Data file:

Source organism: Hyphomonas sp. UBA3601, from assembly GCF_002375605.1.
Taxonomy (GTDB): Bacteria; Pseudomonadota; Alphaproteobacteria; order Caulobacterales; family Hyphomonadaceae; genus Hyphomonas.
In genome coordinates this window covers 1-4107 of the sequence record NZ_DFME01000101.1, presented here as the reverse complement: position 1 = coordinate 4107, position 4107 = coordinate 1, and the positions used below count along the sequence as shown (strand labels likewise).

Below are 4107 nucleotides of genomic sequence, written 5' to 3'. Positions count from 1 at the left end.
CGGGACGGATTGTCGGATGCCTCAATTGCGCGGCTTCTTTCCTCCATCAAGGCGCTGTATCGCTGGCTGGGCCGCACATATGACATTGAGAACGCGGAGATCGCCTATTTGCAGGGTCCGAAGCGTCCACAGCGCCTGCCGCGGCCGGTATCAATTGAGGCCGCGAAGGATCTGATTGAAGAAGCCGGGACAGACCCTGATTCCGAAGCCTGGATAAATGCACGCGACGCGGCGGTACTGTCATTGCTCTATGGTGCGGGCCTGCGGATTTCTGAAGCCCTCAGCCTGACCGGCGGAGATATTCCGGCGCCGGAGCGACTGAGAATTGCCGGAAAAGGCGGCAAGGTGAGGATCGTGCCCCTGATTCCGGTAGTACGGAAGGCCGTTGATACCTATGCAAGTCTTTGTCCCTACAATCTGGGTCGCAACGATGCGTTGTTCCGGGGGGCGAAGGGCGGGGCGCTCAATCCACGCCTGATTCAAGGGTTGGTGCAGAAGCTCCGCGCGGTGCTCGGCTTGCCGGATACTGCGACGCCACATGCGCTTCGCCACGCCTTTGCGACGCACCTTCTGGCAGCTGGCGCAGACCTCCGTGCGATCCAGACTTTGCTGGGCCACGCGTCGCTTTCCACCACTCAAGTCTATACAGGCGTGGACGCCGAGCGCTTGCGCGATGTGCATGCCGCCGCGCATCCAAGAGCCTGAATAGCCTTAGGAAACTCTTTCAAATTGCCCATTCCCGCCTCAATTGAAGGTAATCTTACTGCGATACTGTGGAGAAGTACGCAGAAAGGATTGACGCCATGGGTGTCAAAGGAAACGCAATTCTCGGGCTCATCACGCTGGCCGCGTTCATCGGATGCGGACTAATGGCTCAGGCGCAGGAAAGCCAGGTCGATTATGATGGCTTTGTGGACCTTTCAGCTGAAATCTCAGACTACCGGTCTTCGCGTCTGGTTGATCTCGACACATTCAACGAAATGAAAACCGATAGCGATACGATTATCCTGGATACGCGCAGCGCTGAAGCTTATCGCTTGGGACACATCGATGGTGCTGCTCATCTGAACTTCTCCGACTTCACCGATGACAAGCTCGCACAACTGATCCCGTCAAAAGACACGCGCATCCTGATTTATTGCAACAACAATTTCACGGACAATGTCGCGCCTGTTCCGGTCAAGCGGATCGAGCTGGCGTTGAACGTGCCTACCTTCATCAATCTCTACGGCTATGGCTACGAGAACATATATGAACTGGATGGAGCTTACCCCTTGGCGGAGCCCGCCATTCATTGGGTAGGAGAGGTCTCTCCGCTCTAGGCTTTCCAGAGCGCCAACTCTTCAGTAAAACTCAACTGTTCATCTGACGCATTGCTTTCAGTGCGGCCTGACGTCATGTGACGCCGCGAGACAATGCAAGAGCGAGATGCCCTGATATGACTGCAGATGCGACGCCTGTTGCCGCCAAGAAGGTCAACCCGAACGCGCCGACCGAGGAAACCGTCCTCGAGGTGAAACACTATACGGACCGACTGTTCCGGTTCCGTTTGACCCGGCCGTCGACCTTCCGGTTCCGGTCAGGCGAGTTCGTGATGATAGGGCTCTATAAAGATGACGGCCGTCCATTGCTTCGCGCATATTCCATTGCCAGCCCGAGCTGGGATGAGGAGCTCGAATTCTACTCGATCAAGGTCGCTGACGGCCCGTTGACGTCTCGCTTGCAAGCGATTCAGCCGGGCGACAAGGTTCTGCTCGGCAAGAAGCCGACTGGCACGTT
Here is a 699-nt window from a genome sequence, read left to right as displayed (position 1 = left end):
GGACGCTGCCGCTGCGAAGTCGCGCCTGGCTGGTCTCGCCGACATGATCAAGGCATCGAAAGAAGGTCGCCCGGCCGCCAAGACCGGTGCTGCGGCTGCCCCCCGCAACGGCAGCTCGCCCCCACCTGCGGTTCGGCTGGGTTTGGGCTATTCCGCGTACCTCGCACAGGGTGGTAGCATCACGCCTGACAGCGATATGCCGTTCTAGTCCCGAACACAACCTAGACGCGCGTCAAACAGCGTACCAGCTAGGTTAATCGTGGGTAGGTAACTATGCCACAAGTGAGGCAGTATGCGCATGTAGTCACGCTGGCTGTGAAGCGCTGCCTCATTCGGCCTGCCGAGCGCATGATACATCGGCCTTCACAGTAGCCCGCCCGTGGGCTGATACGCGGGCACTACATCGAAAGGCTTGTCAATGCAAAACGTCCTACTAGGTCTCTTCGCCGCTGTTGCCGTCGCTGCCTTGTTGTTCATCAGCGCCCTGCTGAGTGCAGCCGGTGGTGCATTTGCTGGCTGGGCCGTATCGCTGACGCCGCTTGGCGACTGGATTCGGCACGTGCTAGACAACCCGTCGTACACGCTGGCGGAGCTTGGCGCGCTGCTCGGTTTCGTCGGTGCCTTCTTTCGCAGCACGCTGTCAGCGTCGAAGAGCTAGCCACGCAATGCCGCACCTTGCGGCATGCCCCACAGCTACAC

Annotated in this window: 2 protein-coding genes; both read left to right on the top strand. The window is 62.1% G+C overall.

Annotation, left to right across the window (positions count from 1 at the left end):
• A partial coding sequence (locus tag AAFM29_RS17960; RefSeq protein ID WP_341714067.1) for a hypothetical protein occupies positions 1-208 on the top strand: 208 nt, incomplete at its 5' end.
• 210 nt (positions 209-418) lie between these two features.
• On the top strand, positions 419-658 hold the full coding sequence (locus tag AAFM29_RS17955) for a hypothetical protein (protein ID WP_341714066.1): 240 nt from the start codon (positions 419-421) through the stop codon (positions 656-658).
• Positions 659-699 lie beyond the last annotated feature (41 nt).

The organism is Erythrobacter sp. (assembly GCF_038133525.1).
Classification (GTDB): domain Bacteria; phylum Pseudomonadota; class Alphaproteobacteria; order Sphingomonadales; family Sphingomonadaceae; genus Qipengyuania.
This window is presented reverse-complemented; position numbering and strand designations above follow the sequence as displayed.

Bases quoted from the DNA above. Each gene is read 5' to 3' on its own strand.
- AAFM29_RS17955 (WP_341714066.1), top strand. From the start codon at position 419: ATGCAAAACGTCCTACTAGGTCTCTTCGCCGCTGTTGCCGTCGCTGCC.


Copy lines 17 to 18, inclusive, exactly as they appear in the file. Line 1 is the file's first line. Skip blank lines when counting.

Bases quoted from the DNA above. Each gene is read 5' to 3' on its own strand.
- AAFM29_RS17955 (WP_341714066.1), top strand. From the start codon at position 419: ATGCAAAACGTCCTACTAGGTCTCTTCGCCGCTGTTGCCGTCGCTGCC.